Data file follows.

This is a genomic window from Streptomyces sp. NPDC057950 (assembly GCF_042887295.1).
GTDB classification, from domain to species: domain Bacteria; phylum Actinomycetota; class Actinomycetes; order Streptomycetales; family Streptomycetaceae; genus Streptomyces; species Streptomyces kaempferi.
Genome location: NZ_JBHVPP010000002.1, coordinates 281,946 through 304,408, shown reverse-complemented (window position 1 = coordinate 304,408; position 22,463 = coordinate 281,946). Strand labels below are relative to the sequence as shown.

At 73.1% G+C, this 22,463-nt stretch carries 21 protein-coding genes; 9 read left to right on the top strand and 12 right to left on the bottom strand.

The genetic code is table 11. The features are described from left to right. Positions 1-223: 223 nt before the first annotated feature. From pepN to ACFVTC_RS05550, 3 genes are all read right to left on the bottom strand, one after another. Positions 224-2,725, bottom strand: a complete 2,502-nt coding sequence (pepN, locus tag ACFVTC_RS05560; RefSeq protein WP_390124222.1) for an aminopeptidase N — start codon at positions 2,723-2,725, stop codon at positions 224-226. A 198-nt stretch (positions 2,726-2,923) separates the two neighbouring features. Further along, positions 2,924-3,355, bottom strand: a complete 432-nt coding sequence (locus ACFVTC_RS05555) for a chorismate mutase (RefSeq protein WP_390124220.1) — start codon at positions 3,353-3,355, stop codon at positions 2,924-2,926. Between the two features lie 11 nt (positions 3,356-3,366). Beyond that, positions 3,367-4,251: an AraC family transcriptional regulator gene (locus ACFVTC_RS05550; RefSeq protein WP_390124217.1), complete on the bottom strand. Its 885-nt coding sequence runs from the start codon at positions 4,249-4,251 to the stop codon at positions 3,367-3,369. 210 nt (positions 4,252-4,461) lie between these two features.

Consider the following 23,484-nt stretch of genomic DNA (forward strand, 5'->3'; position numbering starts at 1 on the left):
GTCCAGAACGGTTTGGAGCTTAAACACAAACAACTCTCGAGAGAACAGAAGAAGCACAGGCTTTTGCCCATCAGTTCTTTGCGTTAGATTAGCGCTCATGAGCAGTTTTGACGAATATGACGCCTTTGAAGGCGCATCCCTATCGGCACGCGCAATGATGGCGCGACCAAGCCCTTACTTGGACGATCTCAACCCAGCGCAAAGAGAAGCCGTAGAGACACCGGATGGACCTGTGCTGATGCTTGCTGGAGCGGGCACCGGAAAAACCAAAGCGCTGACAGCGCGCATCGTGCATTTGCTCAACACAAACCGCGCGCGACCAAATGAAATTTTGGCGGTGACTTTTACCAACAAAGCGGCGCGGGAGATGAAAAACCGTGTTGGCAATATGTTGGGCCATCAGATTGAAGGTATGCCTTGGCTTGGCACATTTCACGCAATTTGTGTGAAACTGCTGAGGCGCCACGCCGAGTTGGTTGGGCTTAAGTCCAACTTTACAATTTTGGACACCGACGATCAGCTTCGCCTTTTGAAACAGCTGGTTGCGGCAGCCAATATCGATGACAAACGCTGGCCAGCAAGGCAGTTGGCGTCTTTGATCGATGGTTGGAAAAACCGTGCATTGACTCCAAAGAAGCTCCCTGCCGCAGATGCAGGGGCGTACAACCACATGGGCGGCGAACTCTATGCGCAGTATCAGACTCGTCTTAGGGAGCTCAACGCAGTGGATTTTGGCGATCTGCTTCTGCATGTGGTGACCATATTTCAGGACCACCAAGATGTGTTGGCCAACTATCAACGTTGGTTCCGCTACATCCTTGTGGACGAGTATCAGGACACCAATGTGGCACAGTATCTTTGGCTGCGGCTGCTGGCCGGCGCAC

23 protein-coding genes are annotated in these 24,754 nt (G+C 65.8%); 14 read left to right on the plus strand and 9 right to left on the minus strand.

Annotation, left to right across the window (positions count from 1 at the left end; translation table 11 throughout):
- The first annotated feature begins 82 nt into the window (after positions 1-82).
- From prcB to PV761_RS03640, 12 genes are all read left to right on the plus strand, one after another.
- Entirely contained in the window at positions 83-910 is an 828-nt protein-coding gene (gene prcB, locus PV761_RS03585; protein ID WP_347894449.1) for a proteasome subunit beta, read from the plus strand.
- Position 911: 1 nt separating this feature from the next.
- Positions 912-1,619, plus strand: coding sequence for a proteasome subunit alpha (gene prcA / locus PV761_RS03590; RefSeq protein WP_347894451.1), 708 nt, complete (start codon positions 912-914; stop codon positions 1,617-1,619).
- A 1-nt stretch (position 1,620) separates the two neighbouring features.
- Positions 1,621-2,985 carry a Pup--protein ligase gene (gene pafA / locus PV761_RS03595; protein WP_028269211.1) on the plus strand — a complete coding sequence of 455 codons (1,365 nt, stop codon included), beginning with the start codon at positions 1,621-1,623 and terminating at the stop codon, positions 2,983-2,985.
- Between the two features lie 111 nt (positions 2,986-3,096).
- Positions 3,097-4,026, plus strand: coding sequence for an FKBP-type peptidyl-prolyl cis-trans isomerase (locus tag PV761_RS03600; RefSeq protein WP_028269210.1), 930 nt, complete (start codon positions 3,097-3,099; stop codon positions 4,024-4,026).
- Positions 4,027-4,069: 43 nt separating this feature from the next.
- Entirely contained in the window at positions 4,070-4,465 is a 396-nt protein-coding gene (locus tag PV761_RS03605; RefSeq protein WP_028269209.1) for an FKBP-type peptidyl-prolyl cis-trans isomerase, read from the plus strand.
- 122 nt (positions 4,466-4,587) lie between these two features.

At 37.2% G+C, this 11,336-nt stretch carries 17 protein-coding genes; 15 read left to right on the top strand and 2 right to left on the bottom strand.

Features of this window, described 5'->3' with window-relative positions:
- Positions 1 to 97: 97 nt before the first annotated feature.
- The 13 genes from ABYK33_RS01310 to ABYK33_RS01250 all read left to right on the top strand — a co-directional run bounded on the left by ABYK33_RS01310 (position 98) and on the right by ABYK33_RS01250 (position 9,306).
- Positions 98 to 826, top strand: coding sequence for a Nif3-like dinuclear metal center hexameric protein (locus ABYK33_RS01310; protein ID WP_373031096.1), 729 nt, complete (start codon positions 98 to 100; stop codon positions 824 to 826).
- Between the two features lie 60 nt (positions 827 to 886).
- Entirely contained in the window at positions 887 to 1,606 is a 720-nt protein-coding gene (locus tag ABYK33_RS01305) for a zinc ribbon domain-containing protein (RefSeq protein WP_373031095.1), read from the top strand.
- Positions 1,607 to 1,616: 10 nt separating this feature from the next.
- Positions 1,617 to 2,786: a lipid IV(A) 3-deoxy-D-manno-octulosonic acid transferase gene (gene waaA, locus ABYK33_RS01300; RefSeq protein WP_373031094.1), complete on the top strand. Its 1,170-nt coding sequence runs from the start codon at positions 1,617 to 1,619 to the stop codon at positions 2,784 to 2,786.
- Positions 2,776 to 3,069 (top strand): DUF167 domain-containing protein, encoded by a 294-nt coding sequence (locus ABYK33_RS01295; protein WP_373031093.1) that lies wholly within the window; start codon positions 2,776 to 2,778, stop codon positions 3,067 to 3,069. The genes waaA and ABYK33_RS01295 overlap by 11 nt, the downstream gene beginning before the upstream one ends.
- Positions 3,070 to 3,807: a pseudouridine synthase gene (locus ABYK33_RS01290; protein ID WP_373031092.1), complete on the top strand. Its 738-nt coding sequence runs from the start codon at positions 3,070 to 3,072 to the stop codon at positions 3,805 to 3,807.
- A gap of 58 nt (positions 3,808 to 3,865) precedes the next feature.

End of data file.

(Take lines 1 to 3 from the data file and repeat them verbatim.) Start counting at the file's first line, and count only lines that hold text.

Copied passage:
This is a genomic window from Streptomyces sp. NPDC057950 (assembly GCF_042887295.1).
GTDB classification, from domain to species: domain Bacteria; phylum Actinomycetota; class Actinomycetes; order Streptomycetales; family Streptomycetaceae; genus Streptomyces; species Streptomyces kaempferi.
Genome location: NZ_JBHVPP010000002.1, coordinates 281,946 through 304,408, shown reverse-complemented (window position 1 = coordinate 304,408; position 22,463 = coordinate 281,946). Strand labels below are relative to the sequence as shown.